Fall Colors Between Rhio's Ears

Fall Colors Between Rhio's Ears

Sunday, November 4, 2012

The Investigation

After last weekend's traumatic "incident," I remain utterly grateful that no lasting harm befell Red or me.  But I am also a little peeved at having lost the two brand new hoof boots, only on their second hoof-side foray into the wide world.  And so, on Wednesday morning, along with G and Gimi, Rhio and I set off on a search mission.
The short cut trail
It was a brisk morning, and the frost on the grass and dead leaves made the footing occasionally slippery in unexpected places.  But the sun was shining, and the calendar count-down to deer season was on (the two weeks I can't ride in the local woods, for fear of being mistaken for a mutant, English speaking, jingling deer,) so I was happy to be riding, despite the layers of clothing required.
Gimi doing an A+ job!
We decided to take a direct route to the area around where Red and I had parted company, which involved about 1 1/4 miles along the county highway.  The same county highway that sees little traffic these days, with the road block due to the washout from June still in place (and only a little work being done on it so far, apparently.)  We were not so lucky, however, and on this Wednesday morning, we had traffic in both directions, including large trucks from the county highway department building and a garbage truck.  Most of the trucks were very polite, and young Gimi showed very little concern about them.  Having steady Rhio in front of him (Rhio: "Remind me again why we have to slow down for traffic?  or for garbage cans?  The young one should just keep up with us!") I'm sure helped, but so far Gimi is proving to have an excellent attitude about new and potentially scary things.
The open space of the gas line
We turned into the woods and followed a short cut to the gas line, which was mowed/brush-hogged sometime this fall and looked like a broad runway for a galloping horse.  It was my best guess as to where Red had gone on Saturday after our tumble.  We headed left/northeast to start, and walked along looking for signs that Red had been there.  We went as far as a swampy (currently frozen) area with a bold NO TRESPASSING sign just on the other side of it.  To our literate brains, this was a logical turning around point, though I am under no illusion that it appeared so to a horse.  I spotted some frozen manure and Gesa spotted one of the missing boots!  Hallelujah!  Turning around and heading out to the main trail, we didn't see anything further.  We backtracked to the spot where we fell; the skid marks on the small patch of mud are pretty obvious.  We rode up to the spot I found him; 9 piles of manure are evidence enough of his overnight stay.  We checked a bit of the gas line area a second time.  That second boot remained hidden, and with a glance at the time, we turned for home.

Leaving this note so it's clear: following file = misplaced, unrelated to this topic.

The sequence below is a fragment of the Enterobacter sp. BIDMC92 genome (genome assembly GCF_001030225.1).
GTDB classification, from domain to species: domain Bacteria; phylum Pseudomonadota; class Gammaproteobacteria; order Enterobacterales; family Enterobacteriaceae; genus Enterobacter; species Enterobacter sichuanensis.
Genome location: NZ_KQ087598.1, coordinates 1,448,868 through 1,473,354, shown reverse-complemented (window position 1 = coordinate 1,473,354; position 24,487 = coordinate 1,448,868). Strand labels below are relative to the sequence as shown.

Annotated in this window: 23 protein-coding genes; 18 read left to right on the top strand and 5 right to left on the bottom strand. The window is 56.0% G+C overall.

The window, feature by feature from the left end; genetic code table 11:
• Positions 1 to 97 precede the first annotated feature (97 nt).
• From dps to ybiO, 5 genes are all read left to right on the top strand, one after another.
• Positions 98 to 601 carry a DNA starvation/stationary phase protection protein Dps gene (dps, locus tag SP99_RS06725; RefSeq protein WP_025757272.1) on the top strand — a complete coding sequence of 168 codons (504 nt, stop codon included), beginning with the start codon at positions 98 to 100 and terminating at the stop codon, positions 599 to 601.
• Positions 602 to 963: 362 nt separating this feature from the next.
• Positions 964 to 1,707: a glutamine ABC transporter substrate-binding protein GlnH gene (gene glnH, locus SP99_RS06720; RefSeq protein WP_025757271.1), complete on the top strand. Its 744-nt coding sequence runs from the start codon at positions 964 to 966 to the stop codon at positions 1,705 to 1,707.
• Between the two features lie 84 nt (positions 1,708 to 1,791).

The boot!
Friday would be my last opportunity to search until after November 18th, and by then there may be snow on the ground.  Friday was even colder than Wednesday had been, and I was riding out solo.  My motivation was not only boot location, but also to shake the gremlins of having fallen and to "get back up on the horse."  I took Red.  It is true what they say: Get back on right away.  Although I have come off of Red many times, I think this was one of the few times I did not get back on immediately and continue riding.  If we had found him on our walk out on Saturday, I definitely would have climbed aboard.  But since that option wasn't available to me, this day, five days later, I couldn't suppress the tiny voice inside whispering, "The last time you rode him, you came off.  And he got lost."
Last ride before deer season - all is well.
With a few butterflies, I mounted up and we ambled off along our regular route.  He felt fine.  He felt normal.  I felt fine.  I felt normal.  Well, okay then.  I retraced our route from Wednesday, where barefoot and bootless Red preferred the pavement to the gravel shoulder, and we took our sweet time getting where we needed to go.  I tried asking him to show me where he lost the boot, but he wasn't very forthcoming with information.  I only had about 30 minutes to search, and came up empty handed this time, unfortunately.  I peered closely at a possible hoof print in the swampy/frozen area by the no trespassing sign, a hoof print which I am certain we did not leave ourselves on Wednesday, but I am still undecided as to whether it was indeed evidence of Red's passing that way.

The ride home was uneventful, and I was already running late, so detacked and turned him out without any ceremony.  I guess life just goes on the way it was before.  The "first ride after the incident" turned out to be completely ordinary and unremarkable. No looking back, and no regrets.  And maybe I'll find that boot, yet.
So happy to have my boy home where he belongs.

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